BIS data for September should be released later this week. However, economists have cautioned about reading too much into trade data after speculative hot money inflows chasing a steadily rising yuan artificially inflated export figures in late 2012 and early 2013; some have argued that the June and September declines were both lower than they should have been due to statistical meddling by regulators and by distorted base effects. Louis Kuijs and Tiffany Qiu of Royal Bank of Scotland said in a research note distributed on Monday that speculative inflation of the Sept 2012 export figures had effectively knocked about 2 percentage points off Sept 2013's number. "The underlying picture is not as bad as the headline data suggest," they wrote, estimating September's actual export growth at 1.7 percent year-on-year once last year's distortions are subtracted. Even so, most economists believe that the central bank is unlikely to allow much more appreciation in the yuan. "The PBOC might regret allowing RMB/USD to appreciate on strong export growth between late 2012 and April 2013," wrote Lu Ting, economist at Bank of America Merrill Lynch, in a research note. "With the incoming weak headline yoy exports data, they will have strong backing not to move the RMB/USD fixing higher." The PBOC's policy toward the exchange rate has become increasingly controversial as it has pitted the short-term interests of China's export sector, a major economic driver, against the wider long-term national interest in economic restructuring. "Practically speaking, domestic businesses don't hope for more rises to the yuan, because exports are still really weak, and if it keeps rising the results could be really ugly," said a forex trader at a European bank in Shanghai. "But in terms of the internationalisation of the yuan, you can't devalue it either," he added. In the first half of 2012, when the yuan slid as much as 1.6 percent against the dollar in reaction to the Greek debt crisis, the offshore yuan's popularity took a substantial hit as traders and investors moved out of the currency. Chinese reformers also see a stronger yuan as key to migrating China to an economic model focused on producing more higher-quality goods and selling them to domestic consumers, instead of churning out low-grade exports competing only on price. A stronger domestic currency would also reduce the need for China to maintain its massive dollar reserves, a byproduct of PBOC intervention conducted to hold down the yuan's exchange rate, and could also reduce inflationary pressure by making imported goods (commodities in particular) cheaper. This policy has come under increasing criticism as the dollar has slid in relative value thanks to monetary easing by the U.S. Fed, and at the same time confidence in the U.S. political system's commitment to its outstanding debt obligations has waned as the ongoing budget impasse drags on. On the other hand, China's economic restructuring is not yet complete - in fact, economic data so far has shown little evidence of change in the underlying drivers of growth - and export-focused businesses also remain major employers.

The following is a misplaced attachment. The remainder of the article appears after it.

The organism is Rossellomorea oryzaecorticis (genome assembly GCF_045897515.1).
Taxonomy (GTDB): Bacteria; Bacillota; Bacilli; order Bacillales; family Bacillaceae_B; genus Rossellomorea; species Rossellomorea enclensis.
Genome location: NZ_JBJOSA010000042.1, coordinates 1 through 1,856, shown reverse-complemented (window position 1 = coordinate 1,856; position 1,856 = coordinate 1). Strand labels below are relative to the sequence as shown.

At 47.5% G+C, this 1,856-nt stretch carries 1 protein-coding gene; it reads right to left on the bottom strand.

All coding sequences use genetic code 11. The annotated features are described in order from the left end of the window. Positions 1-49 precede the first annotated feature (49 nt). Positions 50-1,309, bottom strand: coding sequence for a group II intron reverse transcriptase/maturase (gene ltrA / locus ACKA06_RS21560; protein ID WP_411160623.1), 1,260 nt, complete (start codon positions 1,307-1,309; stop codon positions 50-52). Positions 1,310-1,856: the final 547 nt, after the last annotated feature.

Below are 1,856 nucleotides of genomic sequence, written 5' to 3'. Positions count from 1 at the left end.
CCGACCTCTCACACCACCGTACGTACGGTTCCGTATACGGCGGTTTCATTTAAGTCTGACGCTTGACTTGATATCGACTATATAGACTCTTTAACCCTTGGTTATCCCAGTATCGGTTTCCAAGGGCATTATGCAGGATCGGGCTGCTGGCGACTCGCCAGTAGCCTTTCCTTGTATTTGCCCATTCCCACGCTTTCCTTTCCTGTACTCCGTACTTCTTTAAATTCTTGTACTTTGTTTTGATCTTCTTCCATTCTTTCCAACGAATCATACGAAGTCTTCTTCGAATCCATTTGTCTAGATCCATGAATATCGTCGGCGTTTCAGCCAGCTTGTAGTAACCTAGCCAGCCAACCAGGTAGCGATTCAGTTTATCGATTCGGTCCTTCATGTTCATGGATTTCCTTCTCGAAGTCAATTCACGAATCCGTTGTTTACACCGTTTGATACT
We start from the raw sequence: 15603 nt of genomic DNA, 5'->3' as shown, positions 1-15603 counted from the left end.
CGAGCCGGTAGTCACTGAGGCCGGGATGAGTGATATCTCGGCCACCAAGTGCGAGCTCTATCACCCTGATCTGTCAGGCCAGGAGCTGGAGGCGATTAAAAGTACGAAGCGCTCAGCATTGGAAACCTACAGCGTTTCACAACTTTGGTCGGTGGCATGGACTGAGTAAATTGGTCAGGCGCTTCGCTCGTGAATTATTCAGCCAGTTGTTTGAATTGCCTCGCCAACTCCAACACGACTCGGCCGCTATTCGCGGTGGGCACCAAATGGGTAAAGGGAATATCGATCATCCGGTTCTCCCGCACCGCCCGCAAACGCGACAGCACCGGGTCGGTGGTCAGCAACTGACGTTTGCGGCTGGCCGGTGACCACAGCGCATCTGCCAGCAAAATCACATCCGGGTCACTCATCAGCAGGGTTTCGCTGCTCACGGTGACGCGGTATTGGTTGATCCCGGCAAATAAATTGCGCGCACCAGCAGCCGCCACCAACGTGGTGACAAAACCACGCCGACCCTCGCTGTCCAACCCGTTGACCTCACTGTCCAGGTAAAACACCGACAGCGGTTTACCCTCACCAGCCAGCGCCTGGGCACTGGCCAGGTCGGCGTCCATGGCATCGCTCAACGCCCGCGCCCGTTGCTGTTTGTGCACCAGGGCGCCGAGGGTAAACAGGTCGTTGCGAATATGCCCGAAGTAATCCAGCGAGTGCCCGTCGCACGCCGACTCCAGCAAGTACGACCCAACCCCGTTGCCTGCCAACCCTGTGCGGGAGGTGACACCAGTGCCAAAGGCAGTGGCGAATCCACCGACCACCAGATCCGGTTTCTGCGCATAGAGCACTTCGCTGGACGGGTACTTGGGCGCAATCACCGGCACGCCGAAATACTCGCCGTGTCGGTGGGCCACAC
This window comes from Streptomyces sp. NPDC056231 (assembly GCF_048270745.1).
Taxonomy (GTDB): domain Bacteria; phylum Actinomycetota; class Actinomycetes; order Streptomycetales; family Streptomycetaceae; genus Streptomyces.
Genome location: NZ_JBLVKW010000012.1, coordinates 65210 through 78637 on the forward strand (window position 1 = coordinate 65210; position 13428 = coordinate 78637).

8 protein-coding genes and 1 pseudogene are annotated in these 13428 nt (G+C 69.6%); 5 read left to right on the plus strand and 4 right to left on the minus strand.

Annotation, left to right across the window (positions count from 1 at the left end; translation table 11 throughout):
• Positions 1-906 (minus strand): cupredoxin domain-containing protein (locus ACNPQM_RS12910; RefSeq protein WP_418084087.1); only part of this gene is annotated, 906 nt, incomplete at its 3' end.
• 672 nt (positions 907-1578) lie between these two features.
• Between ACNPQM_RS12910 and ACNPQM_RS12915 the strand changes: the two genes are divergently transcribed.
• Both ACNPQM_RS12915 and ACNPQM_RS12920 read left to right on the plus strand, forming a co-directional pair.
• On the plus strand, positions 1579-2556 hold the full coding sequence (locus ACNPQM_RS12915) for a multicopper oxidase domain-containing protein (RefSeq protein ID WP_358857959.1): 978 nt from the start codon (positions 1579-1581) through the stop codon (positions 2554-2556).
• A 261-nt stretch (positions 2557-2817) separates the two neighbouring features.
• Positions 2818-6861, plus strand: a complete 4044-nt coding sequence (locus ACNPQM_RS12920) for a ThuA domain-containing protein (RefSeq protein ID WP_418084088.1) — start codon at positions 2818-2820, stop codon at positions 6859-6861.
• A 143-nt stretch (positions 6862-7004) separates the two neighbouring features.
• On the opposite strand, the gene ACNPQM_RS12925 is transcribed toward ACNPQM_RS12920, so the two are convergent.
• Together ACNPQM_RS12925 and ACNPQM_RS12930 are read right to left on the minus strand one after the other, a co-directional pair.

The onshore spot yuan market at a glance:
Item Current Previous Change PBOC midpoint 6.1406 6.1458 +0.08% Spot yuan 6.1158 6.1206 +0.08% Divergence from -0.40%
Spot change ytd +1.87% Spot change since 2005 revaluation +35.33%
*Divergence of the dollar/yuan exchange rate. Negative number indicates that spot yuan is trading stronger than the midpoint. The People's Bank of China (PBOC) allows the exchange rate to rise or fall 1 percent from official midpoint rate it sets each morning.
OFFSHORE CNH MARKET
The offshore yuan market at a glance:
Instrument Current Difference from
Offshore spot yuan 6.1071 0.14%* Offshore non-deliverable 6.1505 -0.16%**
*Premium for offshore spot over onshore
**Figure reflects difference from PBOC's official midpoint, since non-deliverable forwards are settled against the midpoint. .
(Additional reporting by Chen Yixin; Editing by Neil Fullick)